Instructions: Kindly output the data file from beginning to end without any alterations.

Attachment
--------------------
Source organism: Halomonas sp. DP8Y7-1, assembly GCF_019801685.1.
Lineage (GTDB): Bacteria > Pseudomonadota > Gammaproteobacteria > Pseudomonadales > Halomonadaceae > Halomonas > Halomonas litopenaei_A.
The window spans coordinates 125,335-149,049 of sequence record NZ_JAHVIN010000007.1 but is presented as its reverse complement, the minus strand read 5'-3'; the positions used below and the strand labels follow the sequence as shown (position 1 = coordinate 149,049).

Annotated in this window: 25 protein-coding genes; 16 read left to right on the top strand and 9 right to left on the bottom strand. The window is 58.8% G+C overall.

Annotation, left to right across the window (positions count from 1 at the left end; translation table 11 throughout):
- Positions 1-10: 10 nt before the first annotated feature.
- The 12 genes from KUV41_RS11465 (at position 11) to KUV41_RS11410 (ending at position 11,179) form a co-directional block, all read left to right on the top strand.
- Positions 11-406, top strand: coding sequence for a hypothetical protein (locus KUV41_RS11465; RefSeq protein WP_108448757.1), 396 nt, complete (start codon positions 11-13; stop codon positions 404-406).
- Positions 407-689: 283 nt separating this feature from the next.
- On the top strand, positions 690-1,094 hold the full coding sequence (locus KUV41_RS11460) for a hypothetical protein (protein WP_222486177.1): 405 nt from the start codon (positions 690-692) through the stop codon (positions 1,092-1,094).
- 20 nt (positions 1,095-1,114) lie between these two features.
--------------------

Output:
Source organism: Halomonas sp. DP8Y7-1, assembly GCF_019801685.1.
Lineage (GTDB): Bacteria > Pseudomonadota > Gammaproteobacteria > Pseudomonadales > Halomonadaceae > Halomonas > Halomonas litopenaei_A.
The window spans coordinates 125,335-149,049 of sequence record NZ_JAHVIN010000007.1 but is presented as its reverse complement, the minus strand read 5'-3'; the positions used below and the strand labels follow the sequence as shown (position 1 = coordinate 149,049).

Annotated in this window: 25 protein-coding genes; 16 read left to right on the top strand and 9 right to left on the bottom strand. The window is 58.8% G+C overall.

Annotation, left to right across the window (positions count from 1 at the left end; translation table 11 throughout):
- Positions 1-10: 10 nt before the first annotated feature.
- The 12 genes from KUV41_RS11465 (at position 11) to KUV41_RS11410 (ending at position 11,179) form a co-directional block, all read left to right on the top strand.
- Positions 11-406, top strand: coding sequence for a hypothetical protein (locus KUV41_RS11465; RefSeq protein WP_108448757.1), 396 nt, complete (start codon positions 11-13; stop codon positions 404-406).
- Positions 407-689: 283 nt separating this feature from the next.
- On the top strand, positions 690-1,094 hold the full coding sequence (locus KUV41_RS11460) for a hypothetical protein (protein WP_222486177.1): 405 nt from the start codon (positions 690-692) through the stop codon (positions 1,092-1,094).
- 20 nt (positions 1,095-1,114) lie between these two features.